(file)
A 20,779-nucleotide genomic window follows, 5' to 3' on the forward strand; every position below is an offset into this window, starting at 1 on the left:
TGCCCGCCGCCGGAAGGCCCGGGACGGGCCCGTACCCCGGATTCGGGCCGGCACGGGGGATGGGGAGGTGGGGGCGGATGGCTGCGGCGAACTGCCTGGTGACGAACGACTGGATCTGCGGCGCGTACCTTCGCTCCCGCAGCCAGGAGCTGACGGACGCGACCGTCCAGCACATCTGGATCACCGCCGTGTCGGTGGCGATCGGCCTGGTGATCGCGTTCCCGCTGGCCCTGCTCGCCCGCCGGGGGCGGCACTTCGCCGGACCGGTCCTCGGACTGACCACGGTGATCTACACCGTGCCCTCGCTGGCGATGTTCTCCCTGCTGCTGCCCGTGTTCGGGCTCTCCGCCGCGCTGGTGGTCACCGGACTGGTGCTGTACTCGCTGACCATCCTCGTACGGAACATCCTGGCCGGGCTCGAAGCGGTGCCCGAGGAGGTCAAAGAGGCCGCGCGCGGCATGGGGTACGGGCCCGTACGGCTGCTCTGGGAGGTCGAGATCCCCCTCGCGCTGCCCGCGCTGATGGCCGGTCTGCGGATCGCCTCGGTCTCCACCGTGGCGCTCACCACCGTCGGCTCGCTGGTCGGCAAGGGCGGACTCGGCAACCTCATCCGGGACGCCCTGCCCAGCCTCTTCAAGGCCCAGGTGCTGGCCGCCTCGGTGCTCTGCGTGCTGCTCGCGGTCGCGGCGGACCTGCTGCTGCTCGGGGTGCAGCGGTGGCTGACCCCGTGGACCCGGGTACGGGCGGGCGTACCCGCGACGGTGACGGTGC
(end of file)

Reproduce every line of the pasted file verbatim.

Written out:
A 20,779-nucleotide genomic window follows, 5' to 3' on the forward strand; every position below is an offset into this window, starting at 1 on the left:
TGCCCGCCGCCGGAAGGCCCGGGACGGGCCCGTACCCCGGATTCGGGCCGGCACGGGGGATGGGGAGGTGGGGGCGGATGGCTGCGGCGAACTGCCTGGTGACGAACGACTGGATCTGCGGCGCGTACCTTCGCTCCCGCAGCCAGGAGCTGACGGACGCGACCGTCCAGCACATCTGGATCACCGCCGTGTCGGTGGCGATCGGCCTGGTGATCGCGTTCCCGCTGGCCCTGCTCGCCCGCCGGGGGCGGCACTTCGCCGGACCGGTCCTCGGACTGACCACGGTGATCTACACCGTGCCCTCGCTGGCGATGTTCTCCCTGCTGCTGCCCGTGTTCGGGCTCTCCGCCGCGCTGGTGGTCACCGGACTGGTGCTGTACTCGCTGACCATCCTCGTACGGAACATCCTGGCCGGGCTCGAAGCGGTGCCCGAGGAGGTCAAAGAGGCCGCGCGCGGCATGGGGTACGGGCCCGTACGGCTGCTCTGGGAGGTCGAGATCCCCCTCGCGCTGCCCGCGCTGATGGCCGGTCTGCGGATCGCCTCGGTCTCCACCGTGGCGCTCACCACCGTCGGCTCGCTGGTCGGCAAGGGCGGACTCGGCAACCTCATCCGGGACGCCCTGCCCAGCCTCTTCAAGGCCCAGGTGCTGGCCGCCTCGGTGCTCTGCGTGCTGCTCGCGGTCGCGGCGGACCTGCTGCTGCTCGGGGTGCAGCGGTGGCTGACCCCGTGGACCCGGGTACGGGCGGGCGTACCCGCGACGGTGACGGTGC